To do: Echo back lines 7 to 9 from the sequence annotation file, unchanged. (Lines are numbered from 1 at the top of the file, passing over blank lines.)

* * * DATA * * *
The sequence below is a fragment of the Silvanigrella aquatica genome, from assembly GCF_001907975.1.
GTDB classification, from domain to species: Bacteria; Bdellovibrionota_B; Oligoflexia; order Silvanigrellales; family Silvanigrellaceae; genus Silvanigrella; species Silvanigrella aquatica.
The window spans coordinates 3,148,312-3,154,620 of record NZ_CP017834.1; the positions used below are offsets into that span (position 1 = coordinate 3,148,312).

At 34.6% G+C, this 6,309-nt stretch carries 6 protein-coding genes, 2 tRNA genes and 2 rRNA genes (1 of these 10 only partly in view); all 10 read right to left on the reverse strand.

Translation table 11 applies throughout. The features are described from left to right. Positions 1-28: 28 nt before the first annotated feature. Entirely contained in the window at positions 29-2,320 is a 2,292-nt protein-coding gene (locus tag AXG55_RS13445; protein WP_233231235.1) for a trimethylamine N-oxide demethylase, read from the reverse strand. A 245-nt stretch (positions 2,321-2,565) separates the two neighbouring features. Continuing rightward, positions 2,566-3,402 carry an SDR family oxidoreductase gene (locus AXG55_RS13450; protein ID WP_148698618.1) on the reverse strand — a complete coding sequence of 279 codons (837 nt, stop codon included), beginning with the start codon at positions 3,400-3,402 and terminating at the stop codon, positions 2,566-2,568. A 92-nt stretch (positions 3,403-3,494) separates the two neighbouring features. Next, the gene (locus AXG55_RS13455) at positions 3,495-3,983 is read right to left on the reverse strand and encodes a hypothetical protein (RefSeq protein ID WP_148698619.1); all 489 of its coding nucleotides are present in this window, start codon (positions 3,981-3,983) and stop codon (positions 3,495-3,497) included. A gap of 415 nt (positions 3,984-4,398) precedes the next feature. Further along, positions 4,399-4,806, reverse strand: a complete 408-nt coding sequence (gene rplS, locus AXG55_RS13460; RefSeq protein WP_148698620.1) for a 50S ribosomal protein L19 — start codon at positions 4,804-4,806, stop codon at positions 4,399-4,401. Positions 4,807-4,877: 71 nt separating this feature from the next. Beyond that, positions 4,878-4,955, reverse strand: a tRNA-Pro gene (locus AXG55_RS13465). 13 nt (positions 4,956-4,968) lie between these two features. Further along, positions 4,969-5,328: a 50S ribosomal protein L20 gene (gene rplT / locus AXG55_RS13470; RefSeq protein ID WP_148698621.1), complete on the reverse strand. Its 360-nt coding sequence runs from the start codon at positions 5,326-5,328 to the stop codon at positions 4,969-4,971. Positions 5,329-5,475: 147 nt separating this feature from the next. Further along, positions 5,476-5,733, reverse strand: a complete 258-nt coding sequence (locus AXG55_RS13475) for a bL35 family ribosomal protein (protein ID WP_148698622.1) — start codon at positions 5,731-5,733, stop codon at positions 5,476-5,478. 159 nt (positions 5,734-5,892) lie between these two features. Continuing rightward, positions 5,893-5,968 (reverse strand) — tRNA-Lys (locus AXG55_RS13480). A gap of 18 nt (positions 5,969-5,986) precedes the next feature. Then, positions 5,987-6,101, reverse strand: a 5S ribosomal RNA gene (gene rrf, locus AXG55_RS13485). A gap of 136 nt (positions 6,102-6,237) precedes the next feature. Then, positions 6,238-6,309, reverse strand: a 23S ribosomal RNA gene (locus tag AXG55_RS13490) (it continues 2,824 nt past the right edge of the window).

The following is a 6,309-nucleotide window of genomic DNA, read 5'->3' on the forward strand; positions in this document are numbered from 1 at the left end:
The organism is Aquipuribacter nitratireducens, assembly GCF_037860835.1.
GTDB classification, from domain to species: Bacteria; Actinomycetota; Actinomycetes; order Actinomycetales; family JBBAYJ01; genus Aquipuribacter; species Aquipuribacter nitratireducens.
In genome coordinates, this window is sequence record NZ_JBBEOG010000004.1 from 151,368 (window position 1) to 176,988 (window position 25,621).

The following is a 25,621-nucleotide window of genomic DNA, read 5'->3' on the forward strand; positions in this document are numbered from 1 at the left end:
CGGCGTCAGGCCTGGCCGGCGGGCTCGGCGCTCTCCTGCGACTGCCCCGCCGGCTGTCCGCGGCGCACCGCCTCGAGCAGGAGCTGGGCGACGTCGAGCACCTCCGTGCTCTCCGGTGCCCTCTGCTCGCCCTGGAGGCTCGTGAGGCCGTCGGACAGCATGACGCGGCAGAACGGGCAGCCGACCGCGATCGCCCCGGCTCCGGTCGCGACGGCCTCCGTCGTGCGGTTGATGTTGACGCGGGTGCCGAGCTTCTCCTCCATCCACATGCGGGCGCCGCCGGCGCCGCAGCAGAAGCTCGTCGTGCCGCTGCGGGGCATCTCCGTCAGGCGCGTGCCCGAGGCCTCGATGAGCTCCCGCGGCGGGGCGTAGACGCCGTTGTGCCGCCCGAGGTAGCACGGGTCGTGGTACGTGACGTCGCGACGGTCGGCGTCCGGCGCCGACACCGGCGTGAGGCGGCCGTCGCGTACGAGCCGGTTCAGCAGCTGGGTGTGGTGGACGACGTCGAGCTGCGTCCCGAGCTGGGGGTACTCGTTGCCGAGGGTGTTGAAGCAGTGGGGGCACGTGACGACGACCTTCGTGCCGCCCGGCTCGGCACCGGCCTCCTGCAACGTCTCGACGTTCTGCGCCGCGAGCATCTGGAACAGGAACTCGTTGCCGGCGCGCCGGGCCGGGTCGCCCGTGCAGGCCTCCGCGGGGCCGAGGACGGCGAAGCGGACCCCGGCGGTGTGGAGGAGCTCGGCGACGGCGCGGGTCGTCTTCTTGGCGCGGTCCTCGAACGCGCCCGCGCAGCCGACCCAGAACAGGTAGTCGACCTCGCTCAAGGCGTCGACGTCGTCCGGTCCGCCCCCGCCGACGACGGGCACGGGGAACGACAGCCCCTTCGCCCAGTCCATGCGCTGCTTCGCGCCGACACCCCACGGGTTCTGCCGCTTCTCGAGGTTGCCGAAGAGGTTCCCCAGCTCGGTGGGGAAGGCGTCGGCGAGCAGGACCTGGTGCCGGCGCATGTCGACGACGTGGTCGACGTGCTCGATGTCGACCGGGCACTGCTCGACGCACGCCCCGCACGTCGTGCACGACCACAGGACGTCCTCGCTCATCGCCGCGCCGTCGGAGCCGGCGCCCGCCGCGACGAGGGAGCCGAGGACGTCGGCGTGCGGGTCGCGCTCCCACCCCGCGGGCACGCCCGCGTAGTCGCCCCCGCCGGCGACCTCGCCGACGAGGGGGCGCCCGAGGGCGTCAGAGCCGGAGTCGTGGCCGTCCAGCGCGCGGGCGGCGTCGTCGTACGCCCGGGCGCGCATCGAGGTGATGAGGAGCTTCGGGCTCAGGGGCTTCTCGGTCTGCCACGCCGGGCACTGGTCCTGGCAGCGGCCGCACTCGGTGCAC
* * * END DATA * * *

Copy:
The organism is Aquipuribacter nitratireducens, assembly GCF_037860835.1.
GTDB classification, from domain to species: Bacteria; Actinomycetota; Actinomycetes; order Actinomycetales; family JBBAYJ01; genus Aquipuribacter; species Aquipuribacter nitratireducens.
In genome coordinates, this window is sequence record NZ_JBBEOG010000004.1 from 151,368 (window position 1) to 176,988 (window position 25,621).